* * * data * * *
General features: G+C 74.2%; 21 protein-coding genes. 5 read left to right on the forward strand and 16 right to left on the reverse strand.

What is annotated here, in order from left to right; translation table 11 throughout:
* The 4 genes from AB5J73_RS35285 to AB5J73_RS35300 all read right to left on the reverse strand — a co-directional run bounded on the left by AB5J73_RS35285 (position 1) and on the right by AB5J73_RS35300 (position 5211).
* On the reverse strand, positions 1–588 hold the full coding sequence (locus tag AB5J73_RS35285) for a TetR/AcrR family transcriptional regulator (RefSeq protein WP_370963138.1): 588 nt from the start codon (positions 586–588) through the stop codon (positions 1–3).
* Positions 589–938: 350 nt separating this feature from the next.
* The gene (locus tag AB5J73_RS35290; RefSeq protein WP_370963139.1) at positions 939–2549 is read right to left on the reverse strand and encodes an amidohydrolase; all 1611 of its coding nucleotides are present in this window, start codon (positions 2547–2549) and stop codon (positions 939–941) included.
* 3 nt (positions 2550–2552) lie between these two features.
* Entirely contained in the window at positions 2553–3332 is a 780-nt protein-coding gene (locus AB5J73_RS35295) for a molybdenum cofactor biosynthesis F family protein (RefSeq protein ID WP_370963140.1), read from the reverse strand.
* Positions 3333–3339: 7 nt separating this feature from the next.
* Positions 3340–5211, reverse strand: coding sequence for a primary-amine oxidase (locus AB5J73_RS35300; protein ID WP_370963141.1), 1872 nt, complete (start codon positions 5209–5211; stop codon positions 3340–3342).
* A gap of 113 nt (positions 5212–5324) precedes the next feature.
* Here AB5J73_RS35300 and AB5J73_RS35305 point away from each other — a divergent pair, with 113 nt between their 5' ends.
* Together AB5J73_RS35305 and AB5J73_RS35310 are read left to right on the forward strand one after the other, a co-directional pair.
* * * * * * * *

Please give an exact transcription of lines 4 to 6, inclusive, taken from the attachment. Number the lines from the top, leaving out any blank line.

* On the reverse strand, positions 1–588 hold the full coding sequence (locus tag AB5J73_RS35285) for a TetR/AcrR family transcriptional regulator (RefSeq protein WP_370963138.1): 588 nt from the start codon (positions 586–588) through the stop codon (positions 1–3).
* Positions 589–938: 350 nt separating this feature from the next.
* The gene (locus tag AB5J73_RS35290; RefSeq protein WP_370963139.1) at positions 939–2549 is read right to left on the reverse strand and encodes an amidohydrolase; all 1611 of its coding nucleotides are present in this window, start codon (positions 2547–2549) and stop codon (positions 939–941) included.